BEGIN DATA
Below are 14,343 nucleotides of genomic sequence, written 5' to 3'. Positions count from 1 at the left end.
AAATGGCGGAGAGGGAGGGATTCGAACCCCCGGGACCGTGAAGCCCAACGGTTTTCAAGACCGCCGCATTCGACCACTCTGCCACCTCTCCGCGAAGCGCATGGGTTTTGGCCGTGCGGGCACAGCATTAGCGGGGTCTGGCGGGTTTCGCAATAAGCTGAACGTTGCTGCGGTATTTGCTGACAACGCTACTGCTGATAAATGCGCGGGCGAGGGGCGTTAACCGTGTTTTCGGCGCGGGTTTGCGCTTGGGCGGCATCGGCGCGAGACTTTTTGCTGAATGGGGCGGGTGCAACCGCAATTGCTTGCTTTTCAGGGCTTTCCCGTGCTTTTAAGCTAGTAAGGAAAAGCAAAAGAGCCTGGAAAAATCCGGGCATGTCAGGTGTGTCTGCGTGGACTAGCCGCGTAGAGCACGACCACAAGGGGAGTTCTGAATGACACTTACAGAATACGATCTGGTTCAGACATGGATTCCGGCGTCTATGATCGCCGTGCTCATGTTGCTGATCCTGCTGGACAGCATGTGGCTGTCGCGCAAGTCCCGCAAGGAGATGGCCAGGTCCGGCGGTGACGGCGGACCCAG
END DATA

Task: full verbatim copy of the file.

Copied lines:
Below are 14,343 nucleotides of genomic sequence, written 5' to 3'. Positions count from 1 at the left end.
AAATGGCGGAGAGGGAGGGATTCGAACCCCCGGGACCGTGAAGCCCAACGGTTTTCAAGACCGCCGCATTCGACCACTCTGCCACCTCTCCGCGAAGCGCATGGGTTTTGGCCGTGCGGGCACAGCATTAGCGGGGTCTGGCGGGTTTCGCAATAAGCTGAACGTTGCTGCGGTATTTGCTGACAACGCTACTGCTGATAAATGCGCGGGCGAGGGGCGTTAACCGTGTTTTCGGCGCGGGTTTGCGCTTGGGCGGCATCGGCGCGAGACTTTTTGCTGAATGGGGCGGGTGCAACCGCAATTGCTTGCTTTTCAGGGCTTTCCCGTGCTTTTAAGCTAGTAAGGAAAAGCAAAAGAGCCTGGAAAAATCCGGGCATGTCAGGTGTGTCTGCGTGGACTAGCCGCGTAGAGCACGACCACAAGGGGAGTTCTGAATGACACTTACAGAATACGATCTGGTTCAGACATGGATTCCGGCGTCTATGATCGCCGTGCTCATGTTGCTGATCCTGCTGGACAGCATGTGGCTGTCGCGCAAGTCCCGCAAGGAGATGGCCAGGTCCGGCGGTGACGGCGGACCCAG